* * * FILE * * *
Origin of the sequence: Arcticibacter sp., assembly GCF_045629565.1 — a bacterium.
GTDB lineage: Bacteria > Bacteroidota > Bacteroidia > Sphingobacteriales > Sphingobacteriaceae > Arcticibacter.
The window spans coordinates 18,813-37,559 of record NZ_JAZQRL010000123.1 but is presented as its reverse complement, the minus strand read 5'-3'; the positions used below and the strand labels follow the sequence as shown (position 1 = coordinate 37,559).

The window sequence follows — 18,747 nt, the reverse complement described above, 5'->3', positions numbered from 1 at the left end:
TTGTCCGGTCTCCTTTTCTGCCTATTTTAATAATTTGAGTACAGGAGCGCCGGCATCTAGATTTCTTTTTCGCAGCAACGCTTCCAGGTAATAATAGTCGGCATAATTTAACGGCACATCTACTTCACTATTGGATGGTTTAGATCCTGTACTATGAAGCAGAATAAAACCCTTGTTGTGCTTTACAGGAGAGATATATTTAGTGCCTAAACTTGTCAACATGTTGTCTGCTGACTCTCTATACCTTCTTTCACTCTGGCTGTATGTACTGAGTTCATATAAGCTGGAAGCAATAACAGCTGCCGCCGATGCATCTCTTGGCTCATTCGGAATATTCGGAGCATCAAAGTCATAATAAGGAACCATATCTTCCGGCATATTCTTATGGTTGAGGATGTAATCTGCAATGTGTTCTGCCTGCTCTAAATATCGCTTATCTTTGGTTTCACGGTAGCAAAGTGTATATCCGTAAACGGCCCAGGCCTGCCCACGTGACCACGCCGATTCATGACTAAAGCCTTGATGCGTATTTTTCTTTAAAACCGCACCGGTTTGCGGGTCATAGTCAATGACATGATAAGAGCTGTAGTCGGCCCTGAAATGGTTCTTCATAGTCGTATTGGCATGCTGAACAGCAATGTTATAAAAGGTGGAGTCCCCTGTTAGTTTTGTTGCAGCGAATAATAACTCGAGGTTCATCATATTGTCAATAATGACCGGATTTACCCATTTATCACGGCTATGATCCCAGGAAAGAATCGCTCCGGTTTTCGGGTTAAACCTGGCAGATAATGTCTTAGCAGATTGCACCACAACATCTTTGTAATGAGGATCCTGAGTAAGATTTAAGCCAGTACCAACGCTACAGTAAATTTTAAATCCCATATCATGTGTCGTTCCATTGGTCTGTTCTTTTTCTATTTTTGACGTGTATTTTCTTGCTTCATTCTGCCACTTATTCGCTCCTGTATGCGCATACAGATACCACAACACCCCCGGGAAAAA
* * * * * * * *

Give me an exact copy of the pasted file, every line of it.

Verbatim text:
Origin of the sequence: Arcticibacter sp., assembly GCF_045629565.1 — a bacterium.
GTDB lineage: Bacteria > Bacteroidota > Bacteroidia > Sphingobacteriales > Sphingobacteriaceae > Arcticibacter.
The window spans coordinates 18,813-37,559 of record NZ_JAZQRL010000123.1 but is presented as its reverse complement, the minus strand read 5'-3'; the positions used below and the strand labels follow the sequence as shown (position 1 = coordinate 37,559).

The window sequence follows — 18,747 nt, the reverse complement described above, 5'->3', positions numbered from 1 at the left end:
TTGTCCGGTCTCCTTTTCTGCCTATTTTAATAATTTGAGTACAGGAGCGCCGGCATCTAGATTTCTTTTTCGCAGCAACGCTTCCAGGTAATAATAGTCGGCATAATTTAACGGCACATCTACTTCACTATTGGATGGTTTAGATCCTGTACTATGAAGCAGAATAAAACCCTTGTTGTGCTTTACAGGAGAGATATATTTAGTGCCTAAACTTGTCAACATGTTGTCTGCTGACTCTCTATACCTTCTTTCACTCTGGCTGTATGTACTGAGTTCATATAAGCTGGAAGCAATAACAGCTGCCGCCGATGCATCTCTTGGCTCATTCGGAATATTCGGAGCATCAAAGTCATAATAAGGAACCATATCTTCCGGCATATTCTTATGGTTGAGGATGTAATCTGCAATGTGTTCTGCCTGCTCTAAATATCGCTTATCTTTGGTTTCACGGTAGCAAAGTGTATATCCGTAAACGGCCCAGGCCTGCCCACGTGACCACGCCGATTCATGACTAAAGCCTTGATGCGTATTTTTCTTTAAAACCGCACCGGTTTGCGGGTCATAGTCAATGACATGATAAGAGCTGTAGTCGGCCCTGAAATGGTTCTTCATAGTCGTATTGGCATGCTGAACAGCAATGTTATAAAAGGTGGAGTCCCCTGTTAGTTTTGTTGCAGCGAATAATAACTCGAGGTTCATCATATTGTCAATAATGACCGGATTTACCCATTTATCACGGCTATGATCCCAGGAAAGAATCGCTCCGGTTTTCGGGTTAAACCTGGCAGATAATGTCTTAGCAGATTGCACCACAACATCTTTGTAATGAGGATCCTGAGTAAGATTTAAGCCAGTACCAACGCTACAGTAAATTTTAAATCCCATATCATGTGTCGTTCCATTGGTCTGTTCTTTTTCTATTTTTGACGTGTATTTTCTTGCTTCATTCTGCCACTTATTCGCTCCTGTATGCGCATACAGATACCACAACACCCCCGGGAAAAA